Del tha Funky Homosapien Granada Theater September 26, 2008
Better than: The GZA’s show a few weeks at ago at The Loft, despite a less-hip-hop-friendly venue.
Del tha Funky Homosapien raised eyebrows recently when he moved to a new label and was absent from his Oakland crew, Hieroglyphics’, 10-year reunion tour. But last night’s show at the Granada proved he is still very much connected to his roots, and still knows how to put on a legendary hip-hop show. Del was joined on stage by fellow Hiero rapper A-Plus, and pleasantly surprised the crowd by favoring his older material over tracks from his latest solo release, Eleventh Hour.
Local radio personality/MC Headkrack and crew, all shouts and flailing arms, wasted no time pumping adrenaline into the eager crowd to start the show. What they lacked in finesse, they made up for with humor, flow and raw energy. The room's assortment of skaters, B-boys and old school hip-hop fans soaked up the excitement, throwing their arms in the air and falling in time to one huge, collective head nod.
With a mic in each hand and a skateboard under his feet, Berkeley rapper Bukue One followed, reintroducing the crowd to the west coast. He nearly brought the house down himself, throwing down sick flows and skateboard tricks all at once. Still, his set ran just as long as Del’s, and felt even longer. By the time he finally introduced the night's headliner, the crowd was beside itself.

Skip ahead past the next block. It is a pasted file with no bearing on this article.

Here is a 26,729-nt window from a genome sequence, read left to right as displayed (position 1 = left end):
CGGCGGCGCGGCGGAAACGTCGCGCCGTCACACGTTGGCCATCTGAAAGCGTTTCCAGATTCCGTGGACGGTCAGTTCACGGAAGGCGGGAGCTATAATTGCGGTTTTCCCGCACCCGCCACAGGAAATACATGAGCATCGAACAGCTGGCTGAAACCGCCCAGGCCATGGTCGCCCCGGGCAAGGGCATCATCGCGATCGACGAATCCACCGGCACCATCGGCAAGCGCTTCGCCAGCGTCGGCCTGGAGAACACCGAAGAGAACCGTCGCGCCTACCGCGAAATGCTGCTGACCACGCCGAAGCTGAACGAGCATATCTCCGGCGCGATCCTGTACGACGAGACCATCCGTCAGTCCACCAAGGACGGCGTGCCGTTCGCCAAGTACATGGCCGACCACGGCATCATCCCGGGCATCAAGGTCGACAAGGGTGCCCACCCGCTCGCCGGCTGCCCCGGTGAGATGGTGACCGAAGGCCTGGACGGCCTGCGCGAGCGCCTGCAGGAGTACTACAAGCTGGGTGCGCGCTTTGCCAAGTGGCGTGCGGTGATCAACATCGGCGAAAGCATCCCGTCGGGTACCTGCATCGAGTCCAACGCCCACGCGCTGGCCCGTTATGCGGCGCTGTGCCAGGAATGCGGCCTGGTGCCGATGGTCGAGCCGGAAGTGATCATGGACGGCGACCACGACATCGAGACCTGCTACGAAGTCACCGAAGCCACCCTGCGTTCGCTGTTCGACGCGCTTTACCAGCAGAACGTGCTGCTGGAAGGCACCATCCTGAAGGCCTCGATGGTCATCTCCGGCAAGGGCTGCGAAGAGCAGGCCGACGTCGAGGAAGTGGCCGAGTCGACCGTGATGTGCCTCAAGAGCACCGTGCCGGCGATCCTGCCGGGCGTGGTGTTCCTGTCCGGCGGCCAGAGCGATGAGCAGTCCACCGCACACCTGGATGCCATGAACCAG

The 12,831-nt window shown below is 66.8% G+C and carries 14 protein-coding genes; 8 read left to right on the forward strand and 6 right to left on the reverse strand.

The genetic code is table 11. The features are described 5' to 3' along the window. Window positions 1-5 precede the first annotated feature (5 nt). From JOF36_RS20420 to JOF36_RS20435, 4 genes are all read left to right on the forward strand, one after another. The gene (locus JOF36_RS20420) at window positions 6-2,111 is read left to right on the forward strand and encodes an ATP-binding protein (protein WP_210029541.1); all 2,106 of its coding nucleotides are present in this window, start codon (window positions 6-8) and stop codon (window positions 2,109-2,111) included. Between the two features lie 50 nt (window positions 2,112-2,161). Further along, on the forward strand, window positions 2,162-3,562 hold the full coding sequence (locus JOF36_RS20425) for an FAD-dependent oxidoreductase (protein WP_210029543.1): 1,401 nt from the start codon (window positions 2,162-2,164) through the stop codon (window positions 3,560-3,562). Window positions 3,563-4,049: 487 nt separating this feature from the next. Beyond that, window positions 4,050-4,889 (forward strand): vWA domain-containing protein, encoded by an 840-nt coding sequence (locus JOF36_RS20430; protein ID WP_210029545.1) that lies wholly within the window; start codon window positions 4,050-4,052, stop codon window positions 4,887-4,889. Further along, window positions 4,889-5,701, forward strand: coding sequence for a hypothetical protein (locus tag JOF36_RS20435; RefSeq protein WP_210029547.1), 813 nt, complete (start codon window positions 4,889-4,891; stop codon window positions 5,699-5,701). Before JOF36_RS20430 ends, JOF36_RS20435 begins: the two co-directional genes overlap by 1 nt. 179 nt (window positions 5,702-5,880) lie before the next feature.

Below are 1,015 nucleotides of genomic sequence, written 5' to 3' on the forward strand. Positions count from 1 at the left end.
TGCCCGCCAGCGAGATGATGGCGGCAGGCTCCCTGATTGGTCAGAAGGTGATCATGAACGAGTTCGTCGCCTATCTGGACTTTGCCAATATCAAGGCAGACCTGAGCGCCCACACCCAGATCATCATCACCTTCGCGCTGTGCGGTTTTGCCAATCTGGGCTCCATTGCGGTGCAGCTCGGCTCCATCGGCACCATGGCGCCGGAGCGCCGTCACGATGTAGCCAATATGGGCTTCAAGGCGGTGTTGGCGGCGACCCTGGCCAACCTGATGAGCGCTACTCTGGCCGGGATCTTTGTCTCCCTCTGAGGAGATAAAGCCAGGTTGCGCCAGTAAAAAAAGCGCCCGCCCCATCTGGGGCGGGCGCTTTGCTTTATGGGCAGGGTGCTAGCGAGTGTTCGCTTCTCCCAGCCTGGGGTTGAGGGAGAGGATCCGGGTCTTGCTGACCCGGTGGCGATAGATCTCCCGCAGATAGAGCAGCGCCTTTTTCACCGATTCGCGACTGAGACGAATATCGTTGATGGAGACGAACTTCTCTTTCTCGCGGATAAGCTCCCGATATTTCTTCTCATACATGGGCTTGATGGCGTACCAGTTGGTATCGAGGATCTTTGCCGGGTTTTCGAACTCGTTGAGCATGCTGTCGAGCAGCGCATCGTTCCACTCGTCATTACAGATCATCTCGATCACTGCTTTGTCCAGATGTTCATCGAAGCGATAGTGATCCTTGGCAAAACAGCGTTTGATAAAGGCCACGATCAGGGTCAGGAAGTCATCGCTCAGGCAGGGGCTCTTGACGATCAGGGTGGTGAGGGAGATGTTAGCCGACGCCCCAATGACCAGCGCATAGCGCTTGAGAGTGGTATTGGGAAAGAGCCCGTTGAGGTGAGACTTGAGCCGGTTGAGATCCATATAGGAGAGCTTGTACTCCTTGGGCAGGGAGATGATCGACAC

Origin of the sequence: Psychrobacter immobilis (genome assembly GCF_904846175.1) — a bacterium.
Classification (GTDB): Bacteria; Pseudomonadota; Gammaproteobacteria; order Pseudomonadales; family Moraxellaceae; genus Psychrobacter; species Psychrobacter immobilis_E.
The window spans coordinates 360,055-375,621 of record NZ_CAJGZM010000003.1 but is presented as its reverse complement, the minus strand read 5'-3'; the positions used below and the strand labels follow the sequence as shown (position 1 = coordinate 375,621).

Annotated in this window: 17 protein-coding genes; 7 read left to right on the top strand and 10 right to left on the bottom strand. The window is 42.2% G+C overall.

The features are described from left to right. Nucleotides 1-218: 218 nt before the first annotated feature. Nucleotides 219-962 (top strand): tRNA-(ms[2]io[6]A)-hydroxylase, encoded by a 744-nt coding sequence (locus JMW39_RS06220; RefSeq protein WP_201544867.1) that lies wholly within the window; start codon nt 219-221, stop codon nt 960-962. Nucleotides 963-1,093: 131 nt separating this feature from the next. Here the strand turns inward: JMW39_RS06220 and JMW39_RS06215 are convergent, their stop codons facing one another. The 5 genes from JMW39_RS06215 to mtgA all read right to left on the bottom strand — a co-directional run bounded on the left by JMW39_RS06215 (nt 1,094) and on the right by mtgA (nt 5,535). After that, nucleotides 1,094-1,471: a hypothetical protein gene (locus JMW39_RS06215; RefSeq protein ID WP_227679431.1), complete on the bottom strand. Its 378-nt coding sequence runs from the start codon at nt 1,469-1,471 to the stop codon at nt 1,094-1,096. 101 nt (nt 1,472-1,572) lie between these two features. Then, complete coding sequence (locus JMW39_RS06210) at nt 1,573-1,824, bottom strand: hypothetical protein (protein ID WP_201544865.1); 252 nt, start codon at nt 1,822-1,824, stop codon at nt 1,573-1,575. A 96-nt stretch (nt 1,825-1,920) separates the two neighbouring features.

Del loved it. He practically skipped on to the stage, with a huge grin on his face and a youthful enthusiasm that’s been missing from some other legendary hip hop acts who've come through town lately. The energy level built throughout the show as he pulled out old favorites like his first single “Mistadobalina”, and “Virus” from the beloved Deltron 3030 album. His Eleventh Hour choices were wise as well, including “Workin’ It” which got even the dudes dancing.
He stopped only twice to express his gratitude to the fans that have followed him for so long. I have a feeling it was probably very sincere, but I couldn’t hear a word of it over the crowd, who just couldn’t seem to come down off its high long enough to listen. The show itself was proof of his appreciation. The set list was near perfect, and he managed infectious energy with laid-back west coast cool.
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The big ender “Clint Eastwood” had the crowd chanting “D-E-L!” long after the curtain went down and the house lights went up.
In true Del fashion there were some puzzling moments, like why he freestyled over some tracks, and left everyone hanging with no encore. But after an innovative career spanning two decades and a show like last night’s, you just don’t ask questions.
Critic’s Notebook Random Note: Headkrack had everyone cracking up (sorry) with Mic Holding 101, explaining through flawless demonstration why no one can understand some MCs when they get on the mic.
By The Way: Was this a hip-hop show or an Obama rally? Or is that the same thing these days? Shirts in the crowd used the Hiero logo as the “O” in Barack’s last name, and each of the opening acts, and A-Plus, delved into politics onstage. All told, it was pretty easy to gauge the room's political temperature. --Brittan Dunham